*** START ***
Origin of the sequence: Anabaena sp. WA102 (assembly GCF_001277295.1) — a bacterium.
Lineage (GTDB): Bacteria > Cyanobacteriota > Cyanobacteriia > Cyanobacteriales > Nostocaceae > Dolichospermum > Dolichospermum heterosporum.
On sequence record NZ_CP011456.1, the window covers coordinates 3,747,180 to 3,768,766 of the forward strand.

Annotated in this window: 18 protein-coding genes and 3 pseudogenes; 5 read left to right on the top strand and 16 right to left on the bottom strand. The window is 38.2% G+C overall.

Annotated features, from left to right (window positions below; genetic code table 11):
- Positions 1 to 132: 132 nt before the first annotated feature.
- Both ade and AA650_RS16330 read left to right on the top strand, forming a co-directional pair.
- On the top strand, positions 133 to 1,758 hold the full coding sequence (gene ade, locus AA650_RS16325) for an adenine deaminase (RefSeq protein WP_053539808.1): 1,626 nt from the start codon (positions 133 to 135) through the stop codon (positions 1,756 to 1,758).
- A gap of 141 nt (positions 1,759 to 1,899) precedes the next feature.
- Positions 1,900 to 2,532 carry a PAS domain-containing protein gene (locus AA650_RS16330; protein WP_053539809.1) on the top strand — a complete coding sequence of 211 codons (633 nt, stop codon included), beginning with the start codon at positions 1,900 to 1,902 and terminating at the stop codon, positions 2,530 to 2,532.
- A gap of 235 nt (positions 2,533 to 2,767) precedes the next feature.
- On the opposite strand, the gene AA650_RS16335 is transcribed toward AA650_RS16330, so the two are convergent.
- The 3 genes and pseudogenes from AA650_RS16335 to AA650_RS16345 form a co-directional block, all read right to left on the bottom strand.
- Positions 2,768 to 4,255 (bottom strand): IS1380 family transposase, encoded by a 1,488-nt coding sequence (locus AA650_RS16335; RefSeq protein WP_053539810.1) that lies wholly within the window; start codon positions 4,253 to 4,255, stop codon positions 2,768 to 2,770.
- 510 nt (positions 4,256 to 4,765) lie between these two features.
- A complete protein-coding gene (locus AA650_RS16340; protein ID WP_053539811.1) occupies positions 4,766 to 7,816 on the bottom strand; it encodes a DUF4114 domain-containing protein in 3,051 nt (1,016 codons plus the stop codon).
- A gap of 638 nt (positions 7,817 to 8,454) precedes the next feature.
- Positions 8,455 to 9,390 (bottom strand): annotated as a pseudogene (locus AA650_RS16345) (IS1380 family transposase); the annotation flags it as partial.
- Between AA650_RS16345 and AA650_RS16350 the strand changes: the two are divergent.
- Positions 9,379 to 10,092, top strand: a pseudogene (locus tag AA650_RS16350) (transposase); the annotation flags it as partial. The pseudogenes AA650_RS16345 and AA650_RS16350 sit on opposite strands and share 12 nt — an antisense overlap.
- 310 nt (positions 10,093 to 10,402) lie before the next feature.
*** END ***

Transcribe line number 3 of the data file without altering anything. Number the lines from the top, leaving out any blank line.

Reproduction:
On sequence record NZ_CP011456.1, the window covers coordinates 3,747,180 to 3,768,766 of the forward strand.